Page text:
This is what psychosis can do to your brain

  • Jan 16 , 2017

Depression is a common but serious mental disorder. It has many types, one of which is psychosis – a severe mental disorder in which thoughts and emotions are so impaired that contact is lost with external reality. People who are psychotic may have either hallucinations or delusions.

Hallucinations are sensory experiences that occur in the absence of an actual stimulus. For example, a person having an auditory hallucination may hear their mother yelling at them when their mother isn’t around. Or someone having a visual hallucination may see something, like a person in front of them, who isn’t actually there. The patients believe that their experiences are happening for real. It is a symptom of mental illness rather than a medical condition in its own right. Generally, there are two types of psychiatric disorders that produce psychotic symptoms: schizophrenia and mood disorders, such as bipolar disorder.


  • Hallucinations - hearing, seeing, or feeling things that do not exist.
  • Delusions - false beliefs, especially based on fear or suspicion of things that are not real.
  • Disorganised thought, speech or behaviour.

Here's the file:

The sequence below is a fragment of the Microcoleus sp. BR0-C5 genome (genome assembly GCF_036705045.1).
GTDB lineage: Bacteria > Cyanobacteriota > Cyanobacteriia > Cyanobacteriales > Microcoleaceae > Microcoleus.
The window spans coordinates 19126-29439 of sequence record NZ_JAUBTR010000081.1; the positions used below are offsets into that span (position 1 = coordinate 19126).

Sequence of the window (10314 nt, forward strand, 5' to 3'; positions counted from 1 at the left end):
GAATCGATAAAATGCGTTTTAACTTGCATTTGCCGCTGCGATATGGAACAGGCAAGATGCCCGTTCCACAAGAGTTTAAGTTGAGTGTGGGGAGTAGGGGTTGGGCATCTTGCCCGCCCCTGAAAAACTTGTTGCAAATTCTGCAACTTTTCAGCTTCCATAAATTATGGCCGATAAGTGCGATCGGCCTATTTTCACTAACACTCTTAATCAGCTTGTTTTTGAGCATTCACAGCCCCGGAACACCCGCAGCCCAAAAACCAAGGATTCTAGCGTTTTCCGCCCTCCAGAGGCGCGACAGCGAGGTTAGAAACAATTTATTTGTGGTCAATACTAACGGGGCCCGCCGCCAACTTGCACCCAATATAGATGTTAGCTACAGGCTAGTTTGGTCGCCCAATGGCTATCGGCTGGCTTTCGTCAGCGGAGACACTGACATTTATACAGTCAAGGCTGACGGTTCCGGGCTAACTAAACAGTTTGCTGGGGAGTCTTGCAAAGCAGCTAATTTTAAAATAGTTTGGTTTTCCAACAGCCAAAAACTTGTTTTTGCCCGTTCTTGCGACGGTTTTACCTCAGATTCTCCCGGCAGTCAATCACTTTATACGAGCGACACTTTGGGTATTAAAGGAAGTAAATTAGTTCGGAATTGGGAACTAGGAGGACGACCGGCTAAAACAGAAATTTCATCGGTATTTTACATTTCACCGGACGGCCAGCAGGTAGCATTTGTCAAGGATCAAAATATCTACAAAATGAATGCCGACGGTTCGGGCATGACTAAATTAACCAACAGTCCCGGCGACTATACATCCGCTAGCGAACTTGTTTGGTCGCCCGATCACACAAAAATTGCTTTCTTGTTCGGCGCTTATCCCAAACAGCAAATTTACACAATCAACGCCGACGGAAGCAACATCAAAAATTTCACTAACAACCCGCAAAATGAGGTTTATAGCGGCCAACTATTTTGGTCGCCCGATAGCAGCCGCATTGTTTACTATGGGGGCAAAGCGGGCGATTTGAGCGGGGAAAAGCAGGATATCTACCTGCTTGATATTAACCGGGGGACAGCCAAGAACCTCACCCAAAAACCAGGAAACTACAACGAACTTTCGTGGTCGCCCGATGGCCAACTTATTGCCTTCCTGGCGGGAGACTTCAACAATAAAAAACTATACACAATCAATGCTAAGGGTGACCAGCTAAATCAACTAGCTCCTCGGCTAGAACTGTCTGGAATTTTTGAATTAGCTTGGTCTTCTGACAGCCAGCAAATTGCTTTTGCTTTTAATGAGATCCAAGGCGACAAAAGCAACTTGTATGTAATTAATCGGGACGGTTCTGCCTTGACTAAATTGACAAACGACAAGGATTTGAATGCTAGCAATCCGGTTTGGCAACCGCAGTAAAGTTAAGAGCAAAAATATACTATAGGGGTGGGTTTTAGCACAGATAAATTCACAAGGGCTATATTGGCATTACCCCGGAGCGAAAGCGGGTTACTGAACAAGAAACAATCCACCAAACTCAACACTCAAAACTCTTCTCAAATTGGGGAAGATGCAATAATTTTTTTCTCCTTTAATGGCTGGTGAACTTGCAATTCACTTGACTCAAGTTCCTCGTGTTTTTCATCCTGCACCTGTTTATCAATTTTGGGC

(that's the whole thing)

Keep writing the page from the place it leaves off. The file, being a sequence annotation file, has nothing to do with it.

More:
• Disordered thinking - jumping between unrelated topics, making strange connections between thoughts.
  • Catatonia – unresponsiveness.
  • Feelings of suspicious – always suspicious on others.
  • Distorted perceptions
  • Depression and suicidal feelings- feelings depressed and trying to kill oneself.
  • Obsessive thinking- panic disorder, role disorder.
  • Sleep problems – Narcolepsy, unhealthy sleeping habits
  • Hearing several voices talking, often negatively, about the patient – talking to oneself or people who do not exist.
  • A voice giving a commentary on what the patient is doing – hearing as if someone is controlling the actions of what patient is doing.
  • Repeating what the patient is thinking – repetitive thoughts.
  • Becoming more socially withdrawn – staying more isolated.
  • Performing worse for a sustained period at school or work – weak performances.
  • Becoming more distressed or agitated yet unable to explain why – suffering from anxiety, sorrow or pain.


Antipsychotic drugs: Treatment with a class of drugs known as antipsychotics is the most common therapy for people with a psychotic illness. Antipsychotics are effective at reducing psychosis symptoms in psychiatric disorders such as schizophrenia, but family and friend’s support is the biggest help.

Acute phase or maintenance phase:

During the acute phase, a stay in hospital is often needed. In the maintenance phase, treatment of schizophrenia is in the community and antipsychotics help to prevent further psychotic episodes, although relapses often occur, sometimes due to a failure to take the medications. Lifelong treatment of schizophrenia may involve other interventions and support, including the role of the family in care.